Filling The Void: Jacobson and Silverbush Eye Hunger
While the United States continuously extends its charitable hands to famished communities the world over, we often turn a blind eye to those in our own communities unfortunate enough to lack the means to keep a stocked pantry with affordable, healthy foods. Collaborating for the first time, directors Kristi Jacobson and Lori Silverbush broach our little talked about hunger issue with the feeling of infomercial conviction in lieu of invasive action. Their formulaic wake up call boasts celebrities like Top Chef star Tom Colicchio and Jeff Bridges with their mutual campaigns against domestic hunger, underscoring their pleas with heart-string strumming tales of famished families tethered to a broken system in which a lack of employment and perpetual poverty are the true underlying issues. Though compositionally bland and far from impartial, A Place at the Table surely directs some much needed attention to the tummies of fellow Americans that don’t deserve such legislative neglect.
Charts and facts dressed up in wholesomely stylized flourishes back the many talking heads that all agree hunger is indeed an issue that pervades the American political landscape, reaching from the stunted development of our nation’s children to the disparaging distribution of bureaucratic clout received by the leviathans of comestible production – soy, corn, wheat and sugar – the basis for cheap, generally unhealthy foods that most impoverished people tend to lean hard on for their daily caloric intake. Hence, the bizarre but obvious correlation between obesity and hunger. As the situation is explained, we see doctors examining children stricken with corpulence, yet they haven’t been provided with a decent, well balanced meal all day. Instead, they expect to have chips for dinner. Chips.
Jacobson and Silverbush spend the majority of the feature wrangling our sympathies, sometimes with the politically grounded injustices spoken of previously or with the forthright testimony of Barbie, a struggling single mother trying to escape the stresses of meager food stamp support, but sometimes cheaply with the employment of little Rosie, a rurally located fifth grader whose education is detrimentally effected by the growling of her empty belly. Though her parents are largely absent from the film, she gives us a tour of her family’s make-shift house and shows off their weekly allotment of snacks provided to them by the local food bank. And as tragic the reality of young Rosie’s situation, her carefully cajoled confessions tie-in the theme of endowing compacted problems on to future generations, but in doing so, within the context of the greater discussion at hand, they seem more a tawdry sentiment grab than anything else.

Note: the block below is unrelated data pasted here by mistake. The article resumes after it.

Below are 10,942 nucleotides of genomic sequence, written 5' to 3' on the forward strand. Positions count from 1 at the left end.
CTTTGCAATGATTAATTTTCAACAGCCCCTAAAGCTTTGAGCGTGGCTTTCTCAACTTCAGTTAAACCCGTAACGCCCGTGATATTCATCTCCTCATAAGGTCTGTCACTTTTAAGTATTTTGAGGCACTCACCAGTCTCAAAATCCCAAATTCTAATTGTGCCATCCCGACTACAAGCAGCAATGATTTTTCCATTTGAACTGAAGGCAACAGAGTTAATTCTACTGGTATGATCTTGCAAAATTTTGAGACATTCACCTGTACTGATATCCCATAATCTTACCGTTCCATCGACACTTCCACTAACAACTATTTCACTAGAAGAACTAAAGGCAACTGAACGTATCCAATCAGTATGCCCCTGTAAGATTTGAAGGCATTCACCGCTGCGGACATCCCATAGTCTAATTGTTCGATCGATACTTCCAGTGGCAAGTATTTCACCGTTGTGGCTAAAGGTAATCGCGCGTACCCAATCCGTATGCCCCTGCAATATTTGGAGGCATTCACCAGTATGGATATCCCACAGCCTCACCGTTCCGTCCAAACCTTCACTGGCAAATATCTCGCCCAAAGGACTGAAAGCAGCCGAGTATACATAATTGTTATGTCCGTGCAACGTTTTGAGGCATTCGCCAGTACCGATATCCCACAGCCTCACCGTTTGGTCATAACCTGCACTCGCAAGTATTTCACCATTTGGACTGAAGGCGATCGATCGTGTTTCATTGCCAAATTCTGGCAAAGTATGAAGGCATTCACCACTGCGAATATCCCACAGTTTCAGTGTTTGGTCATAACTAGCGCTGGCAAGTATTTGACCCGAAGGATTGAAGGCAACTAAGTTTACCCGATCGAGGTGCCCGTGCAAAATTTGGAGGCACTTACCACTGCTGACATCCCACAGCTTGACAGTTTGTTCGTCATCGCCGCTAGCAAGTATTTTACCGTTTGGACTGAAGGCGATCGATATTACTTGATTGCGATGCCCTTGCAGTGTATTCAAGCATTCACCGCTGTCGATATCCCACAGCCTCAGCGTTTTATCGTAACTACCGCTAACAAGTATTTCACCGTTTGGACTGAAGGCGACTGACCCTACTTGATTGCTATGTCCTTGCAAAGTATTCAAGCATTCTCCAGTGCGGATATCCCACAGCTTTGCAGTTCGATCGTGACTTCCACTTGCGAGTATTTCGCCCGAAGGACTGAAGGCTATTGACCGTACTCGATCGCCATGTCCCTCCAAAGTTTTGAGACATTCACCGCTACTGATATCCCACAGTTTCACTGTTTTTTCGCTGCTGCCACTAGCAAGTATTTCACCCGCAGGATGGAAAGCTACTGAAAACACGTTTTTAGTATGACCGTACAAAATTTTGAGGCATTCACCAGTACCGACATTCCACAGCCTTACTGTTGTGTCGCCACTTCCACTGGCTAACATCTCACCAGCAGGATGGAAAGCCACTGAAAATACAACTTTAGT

Marketed as the next politically charged dietary docu, boasting the tagline, ‘From the people who brought you Food Inc,‘ the film’s high profile producorial pedigree should not come as a surprise, and still, thanks to the film’s questionable credo, it does. First we find Diane Weyermann, who also worked on An Inconvenient Truth and Waiting for Superman, served as one of many executive producers on the project. In the credits you’ll also see Ryan Harrington, who pushed Jesus Camp, Jeffrey Lurie and Christina Weiss, who both had their hands on Inside Job, Julie Goldman, who’s been handling many Sundance titles like Buck and Ai Weiwei: Never Sorry, and even Jeff Skoll, who’s been hard at work with Hollywood monsters like Lincoln, Contagion and The Help. With such a crew on board, one should expect better.
In raising awareness about the under appreciated issue of hunger in America, A Place at the Table should prove a monumental success, but that doesn’t excuse the film from being a bland experience that asks much about why our system of food and wealth distribution hasn’t adapted to the changing economic environment without really proposing any method for realistic change itself. It’s Jeff Bridges who sums up both the situation and the film when he expresses that with the hunger problem becoming so widespread (its now estimated that 50 million people in the US don’t know where their next meal is coming from on a daily basis), at least people are bound to realize a systematic change is needed sooner rather than later. This is just one small, but deficient step in creating that breaking point.